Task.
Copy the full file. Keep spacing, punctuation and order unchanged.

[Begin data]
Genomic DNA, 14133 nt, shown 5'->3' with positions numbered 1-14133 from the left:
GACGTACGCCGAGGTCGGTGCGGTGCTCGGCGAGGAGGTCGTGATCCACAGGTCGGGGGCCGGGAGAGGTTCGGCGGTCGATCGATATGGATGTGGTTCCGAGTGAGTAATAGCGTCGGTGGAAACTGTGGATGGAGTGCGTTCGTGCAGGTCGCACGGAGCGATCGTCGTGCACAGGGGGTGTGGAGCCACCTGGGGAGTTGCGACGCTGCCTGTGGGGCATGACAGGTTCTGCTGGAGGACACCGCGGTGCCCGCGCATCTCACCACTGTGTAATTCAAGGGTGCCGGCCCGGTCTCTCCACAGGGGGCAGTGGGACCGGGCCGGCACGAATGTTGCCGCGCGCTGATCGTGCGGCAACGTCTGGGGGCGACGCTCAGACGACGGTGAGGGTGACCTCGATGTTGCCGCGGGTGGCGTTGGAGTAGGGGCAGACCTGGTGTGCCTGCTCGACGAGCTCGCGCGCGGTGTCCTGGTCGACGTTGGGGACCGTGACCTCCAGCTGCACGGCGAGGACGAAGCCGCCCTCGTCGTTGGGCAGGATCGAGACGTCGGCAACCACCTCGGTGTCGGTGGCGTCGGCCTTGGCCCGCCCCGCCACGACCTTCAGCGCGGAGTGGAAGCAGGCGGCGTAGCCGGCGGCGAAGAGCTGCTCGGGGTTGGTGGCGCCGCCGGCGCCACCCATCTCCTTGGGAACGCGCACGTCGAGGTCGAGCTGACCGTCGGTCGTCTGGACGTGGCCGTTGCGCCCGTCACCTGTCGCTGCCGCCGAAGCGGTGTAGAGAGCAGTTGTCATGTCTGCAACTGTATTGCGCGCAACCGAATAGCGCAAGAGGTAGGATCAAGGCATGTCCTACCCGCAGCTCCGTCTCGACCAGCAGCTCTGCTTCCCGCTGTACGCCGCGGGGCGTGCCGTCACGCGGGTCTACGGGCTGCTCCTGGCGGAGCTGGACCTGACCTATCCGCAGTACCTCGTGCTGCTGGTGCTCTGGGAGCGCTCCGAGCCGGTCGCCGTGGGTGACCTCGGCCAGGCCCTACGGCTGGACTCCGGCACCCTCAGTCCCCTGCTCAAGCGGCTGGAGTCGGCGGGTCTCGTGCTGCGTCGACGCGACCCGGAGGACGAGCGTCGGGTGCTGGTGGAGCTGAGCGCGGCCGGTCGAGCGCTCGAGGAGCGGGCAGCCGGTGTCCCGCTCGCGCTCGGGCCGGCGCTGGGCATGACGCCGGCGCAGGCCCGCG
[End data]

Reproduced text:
Genomic DNA, 14133 nt, shown 5'->3' with positions numbered 1-14133 from the left:
GACGTACGCCGAGGTCGGTGCGGTGCTCGGCGAGGAGGTCGTGATCCACAGGTCGGGGGCCGGGAGAGGTTCGGCGGTCGATCGATATGGATGTGGTTCCGAGTGAGTAATAGCGTCGGTGGAAACTGTGGATGGAGTGCGTTCGTGCAGGTCGCACGGAGCGATCGTCGTGCACAGGGGGTGTGGAGCCACCTGGGGAGTTGCGACGCTGCCTGTGGGGCATGACAGGTTCTGCTGGAGGACACCGCGGTGCCCGCGCATCTCACCACTGTGTAATTCAAGGGTGCCGGCCCGGTCTCTCCACAGGGGGCAGTGGGACCGGGCCGGCACGAATGTTGCCGCGCGCTGATCGTGCGGCAACGTCTGGGGGCGACGCTCAGACGACGGTGAGGGTGACCTCGATGTTGCCGCGGGTGGCGTTGGAGTAGGGGCAGACCTGGTGTGCCTGCTCGACGAGCTCGCGCGCGGTGTCCTGGTCGACGTTGGGGACCGTGACCTCCAGCTGCACGGCGAGGACGAAGCCGCCCTCGTCGTTGGGCAGGATCGAGACGTCGGCAACCACCTCGGTGTCGGTGGCGTCGGCCTTGGCCCGCCCCGCCACGACCTTCAGCGCGGAGTGGAAGCAGGCGGCGTAGCCGGCGGCGAAGAGCTGCTCGGGGTTGGTGGCGCCGCCGGCGCCACCCATCTCCTTGGGAACGCGCACGTCGAGGTCGAGCTGACCGTCGGTCGTCTGGACGTGGCCGTTGCGCCCGTCACCTGTCGCTGCCGCCGAAGCGGTGTAGAGAGCAGTTGTCATGTCTGCAACTGTATTGCGCGCAACCGAATAGCGCAAGAGGTAGGATCAAGGCATGTCCTACCCGCAGCTCCGTCTCGACCAGCAGCTCTGCTTCCCGCTGTACGCCGCGGGGCGTGCCGTCACGCGGGTCTACGGGCTGCTCCTGGCGGAGCTGGACCTGACCTATCCGCAGTACCTCGTGCTGCTGGTGCTCTGGGAGCGCTCCGAGCCGGTCGCCGTGGGTGACCTCGGCCAGGCCCTACGGCTGGACTCCGGCACCCTCAGTCCCCTGCTCAAGCGGCTGGAGTCGGCGGGTCTCGTGCTGCGTCGACGCGACCCGGAGGACGAGCGTCGGGTGCTGGTGGAGCTGAGCGCGGCCGGTCGAGCGCTCGAGGAGCGGGCAGCCGGTGTCCCGCTCGCGCTCGGGCCGGCGCTGGGCATGACGCCGGCGCAGGCCCGCG